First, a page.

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Citibikes have started!

Old 04-01-19, 07:46 PM
  #726  
dendawg
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Originally Posted by zacster View Post
18mph is not exactly a breakneck speed and I can easily do that on my commuter. Do they tend to bog down on hills too? I passed a few going up the Manhattan Bridge.
I tried one a few weeks ago. I found the assist really kicked in on the hills as I rode through central park.
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Old 04-05-19, 06:10 AM
  #727  
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Originally Posted by zacster View Post
I've always thought it was good that the citibikes were slow, since many of the riders are inexperienced. Now they won't be slow but still inexperienced. Let's all guess how that works out.
i've already had too many near misses with people on the ebikes. i was almost clipped from behind by someone launching off from a red light the other day. all sorts of generally poor bike handling/behavior displayed on the greenway. these are entitlement-enhancement machines, and honestly i hate them. this summer is going to be quite the ****show when we get clots of tourists on these things.
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Old 04-05-19, 03:34 PM
  #728  
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Originally Posted by basketbro View Post
i've already had too many near misses with people on the ebikes. i was almost clipped from behind by someone launching off from a red light the other day. all sorts of generally poor bike handling/behavior displayed on the greenway. these are entitlement-enhancement machines, and honestly i hate them. this summer is going to be quite the ****show when we get clots of tourists on these things.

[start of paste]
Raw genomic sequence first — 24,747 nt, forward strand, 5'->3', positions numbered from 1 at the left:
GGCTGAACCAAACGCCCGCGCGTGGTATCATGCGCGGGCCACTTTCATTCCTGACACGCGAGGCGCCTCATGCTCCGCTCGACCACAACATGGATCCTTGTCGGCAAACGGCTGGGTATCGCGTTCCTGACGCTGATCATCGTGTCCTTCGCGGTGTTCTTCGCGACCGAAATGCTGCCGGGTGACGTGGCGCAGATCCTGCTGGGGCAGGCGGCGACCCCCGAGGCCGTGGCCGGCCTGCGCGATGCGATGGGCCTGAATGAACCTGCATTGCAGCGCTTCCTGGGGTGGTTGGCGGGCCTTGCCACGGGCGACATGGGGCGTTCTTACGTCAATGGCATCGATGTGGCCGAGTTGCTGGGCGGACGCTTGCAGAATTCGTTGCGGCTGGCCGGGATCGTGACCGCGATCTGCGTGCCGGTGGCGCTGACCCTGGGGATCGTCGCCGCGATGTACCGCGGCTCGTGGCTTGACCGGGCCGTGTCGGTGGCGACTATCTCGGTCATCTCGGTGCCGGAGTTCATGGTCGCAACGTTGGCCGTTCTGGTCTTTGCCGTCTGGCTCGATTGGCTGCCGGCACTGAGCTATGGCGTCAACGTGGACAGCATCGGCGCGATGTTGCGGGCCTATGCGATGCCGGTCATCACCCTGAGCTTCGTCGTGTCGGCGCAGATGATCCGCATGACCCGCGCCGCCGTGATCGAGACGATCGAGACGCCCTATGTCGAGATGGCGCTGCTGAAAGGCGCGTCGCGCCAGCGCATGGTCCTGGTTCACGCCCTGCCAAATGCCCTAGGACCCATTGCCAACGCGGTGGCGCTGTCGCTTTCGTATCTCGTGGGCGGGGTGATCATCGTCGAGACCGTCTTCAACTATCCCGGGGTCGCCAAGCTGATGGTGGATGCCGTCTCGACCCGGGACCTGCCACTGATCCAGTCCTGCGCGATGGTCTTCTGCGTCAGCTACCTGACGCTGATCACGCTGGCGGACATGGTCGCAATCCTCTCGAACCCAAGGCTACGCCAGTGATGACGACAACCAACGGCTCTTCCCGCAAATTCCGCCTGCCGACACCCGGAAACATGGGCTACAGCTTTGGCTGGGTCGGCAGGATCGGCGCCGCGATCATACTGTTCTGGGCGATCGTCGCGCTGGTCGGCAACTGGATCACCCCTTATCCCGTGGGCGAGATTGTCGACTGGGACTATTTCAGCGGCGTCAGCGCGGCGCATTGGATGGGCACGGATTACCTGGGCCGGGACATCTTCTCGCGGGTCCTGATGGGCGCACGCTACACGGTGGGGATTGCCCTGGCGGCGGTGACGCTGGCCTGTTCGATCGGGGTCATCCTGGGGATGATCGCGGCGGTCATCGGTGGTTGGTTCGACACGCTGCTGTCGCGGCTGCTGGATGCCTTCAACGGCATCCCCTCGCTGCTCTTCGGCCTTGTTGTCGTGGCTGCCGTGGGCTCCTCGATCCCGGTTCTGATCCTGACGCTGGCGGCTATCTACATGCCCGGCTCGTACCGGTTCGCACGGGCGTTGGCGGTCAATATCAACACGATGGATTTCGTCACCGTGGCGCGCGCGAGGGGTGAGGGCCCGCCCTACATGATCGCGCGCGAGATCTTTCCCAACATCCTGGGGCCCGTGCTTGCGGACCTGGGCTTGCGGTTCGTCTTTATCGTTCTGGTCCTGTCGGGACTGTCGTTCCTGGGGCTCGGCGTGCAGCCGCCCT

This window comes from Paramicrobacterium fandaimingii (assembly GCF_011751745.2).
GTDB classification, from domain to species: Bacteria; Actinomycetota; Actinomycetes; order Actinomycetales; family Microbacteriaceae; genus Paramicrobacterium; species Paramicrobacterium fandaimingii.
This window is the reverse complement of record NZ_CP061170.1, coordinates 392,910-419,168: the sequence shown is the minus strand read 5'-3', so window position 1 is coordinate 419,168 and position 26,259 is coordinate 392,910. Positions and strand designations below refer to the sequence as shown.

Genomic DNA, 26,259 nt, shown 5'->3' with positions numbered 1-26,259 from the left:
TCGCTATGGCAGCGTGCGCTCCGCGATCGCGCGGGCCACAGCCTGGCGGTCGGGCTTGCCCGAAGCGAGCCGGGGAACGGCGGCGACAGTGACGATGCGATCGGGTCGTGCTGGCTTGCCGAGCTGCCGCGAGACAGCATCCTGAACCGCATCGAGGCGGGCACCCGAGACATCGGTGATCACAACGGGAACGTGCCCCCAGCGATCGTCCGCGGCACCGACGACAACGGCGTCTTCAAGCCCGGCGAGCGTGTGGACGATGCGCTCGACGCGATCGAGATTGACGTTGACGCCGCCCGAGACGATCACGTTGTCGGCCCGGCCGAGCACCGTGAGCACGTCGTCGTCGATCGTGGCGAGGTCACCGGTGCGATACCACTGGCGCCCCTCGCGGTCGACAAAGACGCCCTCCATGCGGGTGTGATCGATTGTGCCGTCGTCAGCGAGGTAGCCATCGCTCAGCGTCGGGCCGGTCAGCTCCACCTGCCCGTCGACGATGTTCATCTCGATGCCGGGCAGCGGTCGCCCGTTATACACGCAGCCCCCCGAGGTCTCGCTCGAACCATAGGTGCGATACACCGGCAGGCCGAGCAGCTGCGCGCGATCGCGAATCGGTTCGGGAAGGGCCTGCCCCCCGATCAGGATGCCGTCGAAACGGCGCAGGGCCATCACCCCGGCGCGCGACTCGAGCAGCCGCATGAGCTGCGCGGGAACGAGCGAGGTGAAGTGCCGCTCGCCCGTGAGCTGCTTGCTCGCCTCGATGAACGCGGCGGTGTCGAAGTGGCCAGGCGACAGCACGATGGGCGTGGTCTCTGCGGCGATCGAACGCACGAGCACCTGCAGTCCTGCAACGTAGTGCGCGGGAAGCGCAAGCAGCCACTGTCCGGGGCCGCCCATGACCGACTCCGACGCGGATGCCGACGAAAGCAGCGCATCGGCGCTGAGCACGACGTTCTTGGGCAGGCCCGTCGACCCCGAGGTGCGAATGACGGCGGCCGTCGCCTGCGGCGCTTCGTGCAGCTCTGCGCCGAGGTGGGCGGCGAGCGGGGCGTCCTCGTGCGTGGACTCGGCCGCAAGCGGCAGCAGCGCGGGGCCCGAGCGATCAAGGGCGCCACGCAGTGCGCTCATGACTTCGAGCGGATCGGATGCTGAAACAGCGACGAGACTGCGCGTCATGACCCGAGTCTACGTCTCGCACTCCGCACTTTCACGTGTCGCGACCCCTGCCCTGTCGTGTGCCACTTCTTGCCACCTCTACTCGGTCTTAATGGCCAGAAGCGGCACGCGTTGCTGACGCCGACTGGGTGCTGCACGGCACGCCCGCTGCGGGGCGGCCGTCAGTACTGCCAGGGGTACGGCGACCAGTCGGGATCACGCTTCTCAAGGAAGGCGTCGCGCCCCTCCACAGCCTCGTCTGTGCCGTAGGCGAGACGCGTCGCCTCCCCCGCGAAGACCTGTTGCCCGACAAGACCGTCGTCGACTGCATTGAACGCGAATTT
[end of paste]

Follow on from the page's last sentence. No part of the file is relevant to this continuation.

I compare it to giving a 12 year old the keys to a minivan and saying, "Have at it." I have had the same experience. Generally when I rider can hit 15-18 mph, they have been riding long enough to gain experience and know how to handle a bike at that speed. A lot of these riders have no clue how fast they are going or what that means.
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Old 04-05-19, 03:51 PM
  #729  
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Originally Posted by punkinevil View Post
I compare it to giving a 12 year old the keys to a minivan and saying, "Have at it." I have had the same experience. Generally when I rider can hit 15-18 mph, they have been riding long enough to gain experience and know how to handle a bike at that speed. A lot of these riders have no clue how fast they are going or what that means.
While I agree in principle (and often wonder if there should be firmware acceleration limits), I think it's more that people only tend to sustain 15+ mph when they've built up some athletic capability that hopefully brought experience, too.

In terms of raw numbers I'm pretty sure my little nephew regularly hits 15 mph on his little 20" bike, and citibikes being pedaled under 12 mph on a flat are kind of rare. But what is likely game changing is going fast all the time and getting back up to speed quickly, rather than only where the expenditure of energy seems worthwhile.
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Old 04-05-19, 04:59 PM
  #730  
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Only a few days ago I was riding into a headwind on the hudson river bike path and a woman on a cit-E-bike passes me, maybe 2-3mph faster. Looking for some relief (with 3 gears, its either doing squats on the big gear or pedal like my chain fell off in the middle gear), I caught her wheel and stayed on it, but it was more dangerous with non-riders like her since she was constantly lightening up on the throttle whenever she encountered another rider ahead of her. I have to keep a wheel distance and maybe ride slightly to the side so I can see what's ahead. I eventually stopped drafting off her and went off on my own to chase some joe schmo that passed us in his tourist bike (not tourists on a bike, but the ones that usually holds panniers).

But then, going at high speed on e-bike also allows one to maneuver beyond their normal ability if they were actually pedaling... specifically delivery people on an e-bikes that darts left and right without slowing down one bit. I tried to suck the wheel when one was are going around 23-25mph on the same bike path. I didn't have the agility at that speed to constantly avoid cyclist/joggers/strollers and maintain that speed, thereby constantly having to jump back to his wheel and eventually losing it.
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Old 04-06-19, 09:50 AM
  #731